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Cook v. Wells Fargo Bank

March 26, 2010


The opinion of the court was delivered by: William Q. Hayes United States District Judge


HAYES, Judge

The matter before the court is Defendant Wells Fargo Bank's Motion to Dismiss Plaintiff's Complaint. (Doc. # 4).


This action relates to Plaintiffs' mortgage. On October 29, 2009, Plaintiffs initiated this action by filing their Complaint in the Superior Court for the County of San Diego. (Doc. # 1). The Complaint alleges seven causes of action: (1)Violation of the Truth in Lending Act ("TILA") (Id. ¶ 32), (2) Violation of California's Business and Professions Code § 17200 (Id. ¶ 38), (3) Declaratory Relief (Doc. # 1 ¶ 46), (4) Breach of Fiduciary Duty (Id. ¶¶ 51-60), (5) Constructive Fraud (Id. ¶¶ 55-60), (6) Fraud (Id. ¶¶ 62-68), and (7) Negligent Misrepresentation (Id. ¶¶ 71-74). On December 10, 2009, Defendant Wells Fargo Bank ("Wells Fargo") filed a Notice of Removal removing the action to this Court. (Doc. # 1). On December 17, 2009, Wells Fargo filed its Motion to Dismiss Plaintiff's Complaint. (Doc. # 4).

The Complaint alleges Plaintiffs are the owners of property located at 507 Ocean Bluff Way, Encinitas, California 92024. (Doc. # 1 ¶ 19). The Complaint alleges Plaintiffs obtained a mortgage on their property from Wells Fargo in the amount of $1,500,000.00 on October 19, 2007. (Id. ¶ 20). The Complaint alleges Wells Fargo "acquired a security interest, namely a Deed of Trust, on the Property." (Id. ¶ 22). The Complaint alleges "Plaintiffs paid settlement fees, finance charges, interest and other costs" as part of the loan transaction. (Id. ¶ 21).

The Complaint alleges Plaintiffs mailed a Notice of Rescission rescinding the loan contract pursuant to TILA to Wells Fargo on May 16, 2009, "[a]fter discovering a defective disclosure related to the right to cancel." (Id. ¶ 23). The Complaint identifies 16 instances of "deceptive or misleading disclosures" in the loan contract, which it alleges violate "both state and federal law." (Id. ¶ 27). The Complaint relies on the alleged violations of state and federal law as the basis for its rescission claim, and asserts that these violations extend Plaintiffs' "right to rescind the transaction up to three years after its consummation." (Id. ¶¶ 27-28).

In the Notice of Rescission, Plaintiffs offered to tender "an amount due after appropriate credits are made by [Wells Fargo] to the account." (Id., Ex. 1). The Complaint alleges that Wells Fargo "failed to take any action necessary or appropriate to reflect the termination of any security interest created under the transaction" within 20 days of receipt of the Notice of rescission. (Id. ¶ 25). After Plaintiffs sent the Notice of Rescission, they allege Wells Fargo "indicated that it will proceed with a foreclosure on the property." (Id. ¶ 25).


Federal Rule of Civil Procedure 12(b)(6) permits dismissal for "failure to state a claim upon which relief can be granted." Fed. R. Civ. P. 12(b)(6). Federal Rule of Civil Procedure 8(a) provides: "A pleading that states a claim for relief must contain . . . a short and plain statement of the claim showing that the pleader is entitled to relief." Fed. R. Civ. P. 8(a)(2). Dismissal under Rule 12(b)(6) is appropriate where the Complaint lacks a cognizable legal theory or sufficient facts to support a cognizable legal theory. See Balistreri v. Pacifica Police Dep't, 901 F.2d 696, 699 (9th Cir. 1990).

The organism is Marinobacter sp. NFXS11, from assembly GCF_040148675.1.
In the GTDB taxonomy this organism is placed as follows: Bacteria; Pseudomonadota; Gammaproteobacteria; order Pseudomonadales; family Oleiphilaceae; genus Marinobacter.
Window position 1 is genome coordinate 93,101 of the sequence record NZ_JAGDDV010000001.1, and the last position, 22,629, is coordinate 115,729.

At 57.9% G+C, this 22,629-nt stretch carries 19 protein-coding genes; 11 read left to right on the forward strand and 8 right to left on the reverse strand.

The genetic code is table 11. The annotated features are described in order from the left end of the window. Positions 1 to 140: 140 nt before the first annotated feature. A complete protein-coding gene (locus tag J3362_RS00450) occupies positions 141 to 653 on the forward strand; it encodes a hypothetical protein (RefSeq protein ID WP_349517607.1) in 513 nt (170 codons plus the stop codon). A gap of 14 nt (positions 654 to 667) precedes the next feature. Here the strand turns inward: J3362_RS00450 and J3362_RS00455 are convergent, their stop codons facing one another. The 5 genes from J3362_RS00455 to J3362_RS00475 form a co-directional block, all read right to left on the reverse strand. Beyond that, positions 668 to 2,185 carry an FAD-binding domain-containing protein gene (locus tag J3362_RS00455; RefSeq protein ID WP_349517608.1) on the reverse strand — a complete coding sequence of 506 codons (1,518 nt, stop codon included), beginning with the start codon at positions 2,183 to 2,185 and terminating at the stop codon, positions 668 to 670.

To sufficiently state a claim for relief, a Complaint "does not need detailed factual allegations" but the "[f]actual allegations must be enough to raise a right to relief above the speculative level." Bell Atl. Corp. v. Twombly, 550 U.S. 544, 555 (2007). "[A] plaintiff's obligation to provide the 'grounds' of his 'entitle[ment] to relief' requires more than labels and conclusions, and a formulaic recitation of the elements of a cause of action will not do." Id. (quoting Fed. R. Civ. P. 8(a)(2)). When considering a motion to dismiss, a court must accept as true all "well-pleaded factual allegations." Ashcroft v.Iqbal, --- U.S. ----, 129 S.Ct. 1937, 1950 (2009). However, a court is not "required to accept as true allegations that are merely conclusory, unwarranted deductions of fact, or unreasonable inferences." Sprewell v. Golden State Warriors, 266 F.3d 979, 988 (9th Cir. 2001); see, e.g., Doe I v. Wal-Mart Stores, Inc., 572 F.3d 677, 683 (9th Cir. 2009) ("Plaintiffs' general statement that Wal-Mart exercised control over their day-to-day employment is a conclusion, not a factual allegation stated with any specificity. We need not accept Plaintiffs' unwarranted conclusion in reviewing a motion to dismiss."). "In sum, for a Complaint to survive a motion to dismiss, the non-conclusory factual content, and reasonable inferences from that content, must be plausibly suggestive of a claim entitling the plaintiff to relief." Moss v. U.S. Secret Serv., 572 F.3d 962, 969 (9th Cir. 2009) (quotations omitted).


I. TILA Violations

In support of the first cause of action for violation of TILA, Plaintiffs allege that Wells Fargo failed "to deliver all the material disclosures required by [TILA] to Plaintiffs in connection with the transaction . . . entitling Plaintiffs to actual and statutory damages . . . and extend[ing] their right to rescind the transaction until up to three years after is consummation." (Doc #1 ΒΆ 33). Plaintiffs also request that the Court grant "a temporary restraining order, a temporary injunction and permanent injunction declaring that Plaintiffs have the right to rescind the ...

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